Business Talk with Mr. Tokusen Aoki of Paris Miki Philippines
In June 2016, Paris Miki opened its first shop in the Philippines located at S’ Maison in Conrad Manila. Primer interviewed Mr. Tokusen Aoki of Paris Miki Philippines to share about his insights with regard to doing business in the Philippines and what’s in store for Paris Miki here in the country.
How did you start working for Paris Miki?
I was a college student when I found out about Paris Miki when my friend brought me to a job fair in New York. The people in Paris Miki booth were very friendly and helpful; they even told me about the training they’re going to provide to new employees in Japan. I decided to join the company in 2006. Right after I started working in the company as a sales associate in Japan, I met a guy from the Philippines who bought a pair of glasses at my shop. He loved our products so much that he came back the next day and purchased glasses for his whole family! Since then, both our families have become friends with each other. I spent three years as sales associate, and after that, I was transferred to the product development section. There, I devoted my time to the development of optical lenses for three years then I started to work on the business development department to find new opportunities for Paris Miki. On my first day at the business development department, my boss handed me 150,000 yen and told me to challenge myself to find new ideas in the business development field. The first thing that came to my mind is to go to the Philippines and study the market. I also wanted to visit the country to visit my Filipino friend who loves the glasses of Paris Miki. My first impression of the Philippines was like this: the town is urbanized and it seems like facing the rapid economic growth, people speak English very well and the average age of population is very young.
What kind of job were you doing in the product and business development section?
I conceptualized and assessed lens development with manufacturers like HOYA and NIKON. I also did many projects to expand our business like doing a special presentation at the LINE office in order to gain more publicity to our high-quality glasses. We also partnered with Formula 1 professional driver, Mr. Kamui Kobayashi, whom we developed a new driving glasses.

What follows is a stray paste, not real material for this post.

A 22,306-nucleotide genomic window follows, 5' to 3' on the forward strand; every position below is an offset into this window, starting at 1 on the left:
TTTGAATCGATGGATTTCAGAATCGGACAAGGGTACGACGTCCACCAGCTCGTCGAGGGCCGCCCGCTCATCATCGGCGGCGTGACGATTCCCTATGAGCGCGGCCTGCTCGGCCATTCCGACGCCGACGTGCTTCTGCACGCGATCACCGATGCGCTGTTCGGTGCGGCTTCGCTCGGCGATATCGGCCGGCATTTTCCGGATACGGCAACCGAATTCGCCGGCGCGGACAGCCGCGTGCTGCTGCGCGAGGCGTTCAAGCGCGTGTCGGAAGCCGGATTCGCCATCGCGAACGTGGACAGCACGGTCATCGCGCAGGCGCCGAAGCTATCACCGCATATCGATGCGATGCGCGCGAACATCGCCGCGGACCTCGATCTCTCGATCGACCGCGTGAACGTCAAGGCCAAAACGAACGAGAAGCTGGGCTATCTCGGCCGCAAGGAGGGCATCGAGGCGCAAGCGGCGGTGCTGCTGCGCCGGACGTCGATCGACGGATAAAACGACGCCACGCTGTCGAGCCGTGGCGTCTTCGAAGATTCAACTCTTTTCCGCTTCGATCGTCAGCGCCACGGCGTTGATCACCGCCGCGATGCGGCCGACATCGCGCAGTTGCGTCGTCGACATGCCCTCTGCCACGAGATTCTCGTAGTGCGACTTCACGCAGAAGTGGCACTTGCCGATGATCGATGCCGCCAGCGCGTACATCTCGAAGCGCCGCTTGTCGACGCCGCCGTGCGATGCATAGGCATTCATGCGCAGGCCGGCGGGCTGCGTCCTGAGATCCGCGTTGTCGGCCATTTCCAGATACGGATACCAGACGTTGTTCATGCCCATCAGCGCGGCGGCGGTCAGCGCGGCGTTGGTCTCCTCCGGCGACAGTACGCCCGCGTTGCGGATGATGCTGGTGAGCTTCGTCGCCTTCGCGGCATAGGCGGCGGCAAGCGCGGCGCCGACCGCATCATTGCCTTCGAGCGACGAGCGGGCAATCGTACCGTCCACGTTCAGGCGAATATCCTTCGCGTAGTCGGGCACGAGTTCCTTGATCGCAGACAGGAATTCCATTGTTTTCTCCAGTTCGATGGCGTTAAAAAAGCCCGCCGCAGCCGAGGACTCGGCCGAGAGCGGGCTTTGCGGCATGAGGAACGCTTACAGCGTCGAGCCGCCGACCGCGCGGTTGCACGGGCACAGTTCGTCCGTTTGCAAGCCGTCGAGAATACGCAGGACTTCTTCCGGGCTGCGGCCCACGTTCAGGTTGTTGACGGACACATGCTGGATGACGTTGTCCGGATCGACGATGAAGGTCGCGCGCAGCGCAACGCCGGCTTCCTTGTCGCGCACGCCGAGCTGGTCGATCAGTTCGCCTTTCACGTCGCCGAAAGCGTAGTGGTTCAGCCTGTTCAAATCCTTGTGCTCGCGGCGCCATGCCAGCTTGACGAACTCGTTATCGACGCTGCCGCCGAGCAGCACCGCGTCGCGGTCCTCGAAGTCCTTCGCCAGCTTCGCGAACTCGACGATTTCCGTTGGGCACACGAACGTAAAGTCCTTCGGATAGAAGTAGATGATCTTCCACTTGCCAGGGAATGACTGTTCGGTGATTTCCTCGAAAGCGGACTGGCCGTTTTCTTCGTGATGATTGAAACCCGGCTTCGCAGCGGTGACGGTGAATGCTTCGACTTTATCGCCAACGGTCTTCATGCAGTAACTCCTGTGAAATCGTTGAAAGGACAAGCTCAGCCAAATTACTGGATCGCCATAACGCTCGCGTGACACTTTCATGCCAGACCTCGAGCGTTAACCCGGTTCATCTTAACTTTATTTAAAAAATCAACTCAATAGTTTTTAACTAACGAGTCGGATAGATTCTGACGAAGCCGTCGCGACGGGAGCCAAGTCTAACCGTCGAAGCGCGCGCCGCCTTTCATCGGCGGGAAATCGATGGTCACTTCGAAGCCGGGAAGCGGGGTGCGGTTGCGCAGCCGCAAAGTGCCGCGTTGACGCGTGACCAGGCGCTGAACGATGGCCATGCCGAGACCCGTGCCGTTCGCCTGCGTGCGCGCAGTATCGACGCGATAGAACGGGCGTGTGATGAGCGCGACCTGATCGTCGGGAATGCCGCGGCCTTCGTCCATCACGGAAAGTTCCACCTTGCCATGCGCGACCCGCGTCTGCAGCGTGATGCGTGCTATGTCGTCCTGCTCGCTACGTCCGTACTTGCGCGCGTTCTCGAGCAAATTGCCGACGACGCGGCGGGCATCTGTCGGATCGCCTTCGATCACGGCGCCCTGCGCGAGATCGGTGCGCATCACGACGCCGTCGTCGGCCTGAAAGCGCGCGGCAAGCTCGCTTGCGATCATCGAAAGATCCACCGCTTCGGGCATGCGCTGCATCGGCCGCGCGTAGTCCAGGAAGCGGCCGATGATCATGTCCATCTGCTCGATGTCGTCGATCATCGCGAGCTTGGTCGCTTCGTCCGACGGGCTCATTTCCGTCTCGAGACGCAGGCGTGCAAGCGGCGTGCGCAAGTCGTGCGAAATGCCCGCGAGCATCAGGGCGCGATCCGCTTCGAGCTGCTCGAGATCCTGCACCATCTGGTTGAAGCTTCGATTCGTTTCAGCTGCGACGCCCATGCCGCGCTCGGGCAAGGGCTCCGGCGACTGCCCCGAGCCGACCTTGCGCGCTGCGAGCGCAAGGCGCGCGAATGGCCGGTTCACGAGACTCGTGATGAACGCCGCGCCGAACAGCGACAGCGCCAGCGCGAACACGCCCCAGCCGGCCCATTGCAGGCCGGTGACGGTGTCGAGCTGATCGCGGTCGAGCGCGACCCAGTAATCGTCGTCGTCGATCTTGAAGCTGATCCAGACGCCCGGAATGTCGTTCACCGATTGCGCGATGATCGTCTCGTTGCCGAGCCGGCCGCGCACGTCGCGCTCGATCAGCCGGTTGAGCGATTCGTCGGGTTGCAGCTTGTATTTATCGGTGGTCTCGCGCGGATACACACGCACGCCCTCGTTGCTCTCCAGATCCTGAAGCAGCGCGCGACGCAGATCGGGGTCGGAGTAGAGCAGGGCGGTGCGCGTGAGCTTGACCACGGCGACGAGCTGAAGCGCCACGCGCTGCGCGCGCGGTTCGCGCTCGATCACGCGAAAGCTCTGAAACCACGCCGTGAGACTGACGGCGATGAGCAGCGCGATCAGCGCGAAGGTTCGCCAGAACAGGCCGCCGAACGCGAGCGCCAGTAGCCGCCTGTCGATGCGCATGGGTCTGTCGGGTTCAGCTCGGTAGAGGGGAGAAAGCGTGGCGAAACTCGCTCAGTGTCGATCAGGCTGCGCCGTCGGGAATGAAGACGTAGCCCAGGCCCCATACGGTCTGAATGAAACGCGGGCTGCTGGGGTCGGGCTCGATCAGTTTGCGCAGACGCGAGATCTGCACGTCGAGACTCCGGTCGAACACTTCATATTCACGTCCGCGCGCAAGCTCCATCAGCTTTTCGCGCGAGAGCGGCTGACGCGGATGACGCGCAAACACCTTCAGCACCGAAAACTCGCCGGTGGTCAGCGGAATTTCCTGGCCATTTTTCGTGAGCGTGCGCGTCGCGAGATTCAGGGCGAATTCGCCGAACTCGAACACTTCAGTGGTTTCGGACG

What are Paris Miki’s products and services?
We are a retail shop for optics. In Japan, we carry hearing aids and cosmetics, while in PARIS MIKI PHILIPPINES, we sell only eyeglasses. We put more weight on prescription eyeglasses than fashionable ones because we would like to offer something that fits perfectly on each customer’s faces and their lifestyle. To know the needs of our clients, we always make sure that we allot time to assess their eye condition and needs. Counseling is a really important process when choosing a right pair of eyeglass.
We have state-of-art eye care technology equipment and our sales staffs are well- trained and knowledgeable in every optical need. We like to provide high-quality customer service the Japanese way, which is with professionalism and customization to all of our customers’ needs. PARIS MIKI PHILIPPINES has a wide variety of products from world-famous brands to Japanese exclusive products. All lenses that we carry are from Japan. We also have prescription sunglasses, golf sunglasses, driving sunglasses, and swimming goggles.
How many branches does Paris Miki have?
There are 850 branches in Japan and 150 branches in overseas. Most branches of overseas are in China and Korea. We also have several branches in Singapore, Malaysia, and Australia. In June 2016, the first shop opened in the Philippines and is located at S’ Maison in Conrad Manila.
The difference between Japan and the Philippines is the target market. [The Philippines has young population and the society is surprisingly dominated by females.] On the other hand, Japan is still perceived as a male-dominated society. In the Philippines, we are pursuing the market by narrowing down our target group to women.
What are the advantages of opening a business in the Philippines?